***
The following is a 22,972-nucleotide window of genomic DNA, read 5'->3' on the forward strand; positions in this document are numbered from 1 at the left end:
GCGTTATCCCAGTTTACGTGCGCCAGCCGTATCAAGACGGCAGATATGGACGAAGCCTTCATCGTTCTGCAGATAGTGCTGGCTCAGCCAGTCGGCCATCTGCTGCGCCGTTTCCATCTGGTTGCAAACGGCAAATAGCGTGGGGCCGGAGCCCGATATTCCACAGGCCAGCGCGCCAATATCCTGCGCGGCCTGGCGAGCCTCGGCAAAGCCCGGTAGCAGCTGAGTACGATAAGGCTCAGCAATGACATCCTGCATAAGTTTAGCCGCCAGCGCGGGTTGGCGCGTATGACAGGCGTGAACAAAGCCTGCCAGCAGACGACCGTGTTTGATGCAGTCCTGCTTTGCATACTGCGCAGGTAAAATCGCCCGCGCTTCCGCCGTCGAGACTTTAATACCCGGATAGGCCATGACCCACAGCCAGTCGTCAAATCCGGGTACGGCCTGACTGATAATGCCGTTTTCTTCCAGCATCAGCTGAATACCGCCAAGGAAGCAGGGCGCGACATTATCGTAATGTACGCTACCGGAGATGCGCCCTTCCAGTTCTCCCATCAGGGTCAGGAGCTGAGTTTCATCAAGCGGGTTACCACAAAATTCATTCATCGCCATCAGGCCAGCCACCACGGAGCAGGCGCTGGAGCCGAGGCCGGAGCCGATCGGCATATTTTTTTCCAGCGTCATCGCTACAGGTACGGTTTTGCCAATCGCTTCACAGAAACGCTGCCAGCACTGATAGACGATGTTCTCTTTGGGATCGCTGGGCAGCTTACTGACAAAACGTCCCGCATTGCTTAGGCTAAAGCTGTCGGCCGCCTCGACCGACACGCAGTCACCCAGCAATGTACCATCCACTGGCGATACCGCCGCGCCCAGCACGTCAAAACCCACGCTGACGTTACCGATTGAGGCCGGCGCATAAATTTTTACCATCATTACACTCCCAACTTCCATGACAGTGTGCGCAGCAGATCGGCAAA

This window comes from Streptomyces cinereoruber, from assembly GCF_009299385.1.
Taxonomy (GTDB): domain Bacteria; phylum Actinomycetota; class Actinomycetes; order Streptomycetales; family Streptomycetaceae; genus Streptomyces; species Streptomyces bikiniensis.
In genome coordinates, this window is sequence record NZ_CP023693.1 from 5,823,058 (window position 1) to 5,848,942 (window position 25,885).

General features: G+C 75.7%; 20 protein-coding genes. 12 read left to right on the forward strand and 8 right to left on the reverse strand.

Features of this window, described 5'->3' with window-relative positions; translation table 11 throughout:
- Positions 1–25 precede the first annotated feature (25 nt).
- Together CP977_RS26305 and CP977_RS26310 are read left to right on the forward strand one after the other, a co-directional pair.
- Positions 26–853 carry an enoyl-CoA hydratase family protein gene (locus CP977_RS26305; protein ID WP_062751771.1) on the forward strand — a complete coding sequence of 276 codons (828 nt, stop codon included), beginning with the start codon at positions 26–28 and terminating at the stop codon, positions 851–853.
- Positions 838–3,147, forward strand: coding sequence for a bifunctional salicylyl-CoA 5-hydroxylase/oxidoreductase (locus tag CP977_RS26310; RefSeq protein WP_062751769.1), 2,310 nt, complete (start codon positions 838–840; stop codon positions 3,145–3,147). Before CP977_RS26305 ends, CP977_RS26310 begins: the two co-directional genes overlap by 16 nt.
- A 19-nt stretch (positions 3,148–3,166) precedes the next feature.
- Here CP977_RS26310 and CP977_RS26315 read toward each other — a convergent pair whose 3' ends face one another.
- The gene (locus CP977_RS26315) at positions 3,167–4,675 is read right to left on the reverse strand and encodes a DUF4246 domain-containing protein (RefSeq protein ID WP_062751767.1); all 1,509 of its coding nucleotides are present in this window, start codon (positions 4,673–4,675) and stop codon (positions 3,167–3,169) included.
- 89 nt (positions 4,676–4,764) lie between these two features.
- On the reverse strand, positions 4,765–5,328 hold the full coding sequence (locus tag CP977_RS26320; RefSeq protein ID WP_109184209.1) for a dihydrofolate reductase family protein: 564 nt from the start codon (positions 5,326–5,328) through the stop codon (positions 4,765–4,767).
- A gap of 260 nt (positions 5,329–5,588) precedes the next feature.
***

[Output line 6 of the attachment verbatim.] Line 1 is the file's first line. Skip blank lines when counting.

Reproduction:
General features: G+C 75.7%; 20 protein-coding genes. 12 read left to right on the forward strand and 8 right to left on the reverse strand.